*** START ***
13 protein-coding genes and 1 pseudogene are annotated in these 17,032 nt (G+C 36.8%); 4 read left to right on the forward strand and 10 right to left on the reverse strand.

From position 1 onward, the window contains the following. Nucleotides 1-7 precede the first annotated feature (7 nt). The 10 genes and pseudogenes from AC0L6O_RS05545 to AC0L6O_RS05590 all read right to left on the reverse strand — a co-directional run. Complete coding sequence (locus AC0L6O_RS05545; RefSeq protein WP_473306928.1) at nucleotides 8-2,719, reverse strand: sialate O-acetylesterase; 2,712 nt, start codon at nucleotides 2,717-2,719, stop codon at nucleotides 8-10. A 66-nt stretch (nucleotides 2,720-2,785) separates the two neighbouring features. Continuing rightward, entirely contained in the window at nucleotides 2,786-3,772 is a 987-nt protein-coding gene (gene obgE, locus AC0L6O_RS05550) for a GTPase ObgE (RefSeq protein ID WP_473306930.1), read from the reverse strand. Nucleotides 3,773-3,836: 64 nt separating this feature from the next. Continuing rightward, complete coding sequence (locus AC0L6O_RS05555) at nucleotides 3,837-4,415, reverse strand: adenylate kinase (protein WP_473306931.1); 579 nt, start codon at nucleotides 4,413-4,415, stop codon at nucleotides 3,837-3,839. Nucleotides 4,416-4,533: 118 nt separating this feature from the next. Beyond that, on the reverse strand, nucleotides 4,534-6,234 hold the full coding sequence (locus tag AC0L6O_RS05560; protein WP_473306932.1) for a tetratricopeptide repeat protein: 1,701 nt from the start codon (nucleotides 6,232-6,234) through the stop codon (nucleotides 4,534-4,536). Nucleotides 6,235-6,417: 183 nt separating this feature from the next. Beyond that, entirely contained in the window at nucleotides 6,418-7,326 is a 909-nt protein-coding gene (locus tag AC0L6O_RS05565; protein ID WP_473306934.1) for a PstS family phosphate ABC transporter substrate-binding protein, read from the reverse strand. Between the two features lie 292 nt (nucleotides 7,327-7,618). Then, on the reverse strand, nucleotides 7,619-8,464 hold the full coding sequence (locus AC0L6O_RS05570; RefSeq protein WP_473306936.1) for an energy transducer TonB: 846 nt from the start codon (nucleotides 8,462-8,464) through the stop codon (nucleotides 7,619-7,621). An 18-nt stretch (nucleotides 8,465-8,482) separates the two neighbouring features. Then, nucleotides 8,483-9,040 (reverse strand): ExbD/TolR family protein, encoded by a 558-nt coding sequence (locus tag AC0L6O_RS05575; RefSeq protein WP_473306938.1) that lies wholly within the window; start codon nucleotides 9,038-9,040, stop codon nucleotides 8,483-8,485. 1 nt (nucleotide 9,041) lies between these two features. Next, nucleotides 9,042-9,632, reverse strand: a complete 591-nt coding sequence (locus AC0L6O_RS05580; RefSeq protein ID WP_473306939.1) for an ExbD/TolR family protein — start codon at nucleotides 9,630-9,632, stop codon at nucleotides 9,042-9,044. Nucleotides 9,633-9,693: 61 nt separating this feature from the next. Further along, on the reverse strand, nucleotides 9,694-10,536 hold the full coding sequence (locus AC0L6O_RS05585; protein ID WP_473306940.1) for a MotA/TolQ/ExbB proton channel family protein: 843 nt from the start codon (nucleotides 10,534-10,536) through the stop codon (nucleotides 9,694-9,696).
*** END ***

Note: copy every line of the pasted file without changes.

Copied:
13 protein-coding genes and 1 pseudogene are annotated in these 17,032 nt (G+C 36.8%); 4 read left to right on the forward strand and 10 right to left on the reverse strand.

From position 1 onward, the window contains the following. Nucleotides 1-7 precede the first annotated feature (7 nt). The 10 genes and pseudogenes from AC0L6O_RS05545 to AC0L6O_RS05590 all read right to left on the reverse strand — a co-directional run. Complete coding sequence (locus AC0L6O_RS05545; RefSeq protein WP_473306928.1) at nucleotides 8-2,719, reverse strand: sialate O-acetylesterase; 2,712 nt, start codon at nucleotides 2,717-2,719, stop codon at nucleotides 8-10. A 66-nt stretch (nucleotides 2,720-2,785) separates the two neighbouring features. Continuing rightward, entirely contained in the window at nucleotides 2,786-3,772 is a 987-nt protein-coding gene (gene obgE, locus AC0L6O_RS05550) for a GTPase ObgE (RefSeq protein ID WP_473306930.1), read from the reverse strand. Nucleotides 3,773-3,836: 64 nt separating this feature from the next. Continuing rightward, complete coding sequence (locus AC0L6O_RS05555) at nucleotides 3,837-4,415, reverse strand: adenylate kinase (protein WP_473306931.1); 579 nt, start codon at nucleotides 4,413-4,415, stop codon at nucleotides 3,837-3,839. Nucleotides 4,416-4,533: 118 nt separating this feature from the next. Beyond that, on the reverse strand, nucleotides 4,534-6,234 hold the full coding sequence (locus tag AC0L6O_RS05560; protein WP_473306932.1) for a tetratricopeptide repeat protein: 1,701 nt from the start codon (nucleotides 6,232-6,234) through the stop codon (nucleotides 4,534-4,536). Nucleotides 6,235-6,417: 183 nt separating this feature from the next. Beyond that, entirely contained in the window at nucleotides 6,418-7,326 is a 909-nt protein-coding gene (locus tag AC0L6O_RS05565; protein ID WP_473306934.1) for a PstS family phosphate ABC transporter substrate-binding protein, read from the reverse strand. Between the two features lie 292 nt (nucleotides 7,327-7,618). Then, on the reverse strand, nucleotides 7,619-8,464 hold the full coding sequence (locus AC0L6O_RS05570; RefSeq protein WP_473306936.1) for an energy transducer TonB: 846 nt from the start codon (nucleotides 8,462-8,464) through the stop codon (nucleotides 7,619-7,621). An 18-nt stretch (nucleotides 8,465-8,482) separates the two neighbouring features. Then, nucleotides 8,483-9,040 (reverse strand): ExbD/TolR family protein, encoded by a 558-nt coding sequence (locus tag AC0L6O_RS05575; RefSeq protein WP_473306938.1) that lies wholly within the window; start codon nucleotides 9,038-9,040, stop codon nucleotides 8,483-8,485. 1 nt (nucleotide 9,041) lies between these two features. Next, nucleotides 9,042-9,632, reverse strand: a complete 591-nt coding sequence (locus AC0L6O_RS05580; RefSeq protein ID WP_473306939.1) for an ExbD/TolR family protein — start codon at nucleotides 9,630-9,632, stop codon at nucleotides 9,042-9,044. Nucleotides 9,633-9,693: 61 nt separating this feature from the next. Further along, on the reverse strand, nucleotides 9,694-10,536 hold the full coding sequence (locus AC0L6O_RS05585; protein ID WP_473306940.1) for a MotA/TolQ/ExbB proton channel family protein: 843 nt from the start codon (nucleotides 10,534-10,536) through the stop codon (nucleotides 9,694-9,696).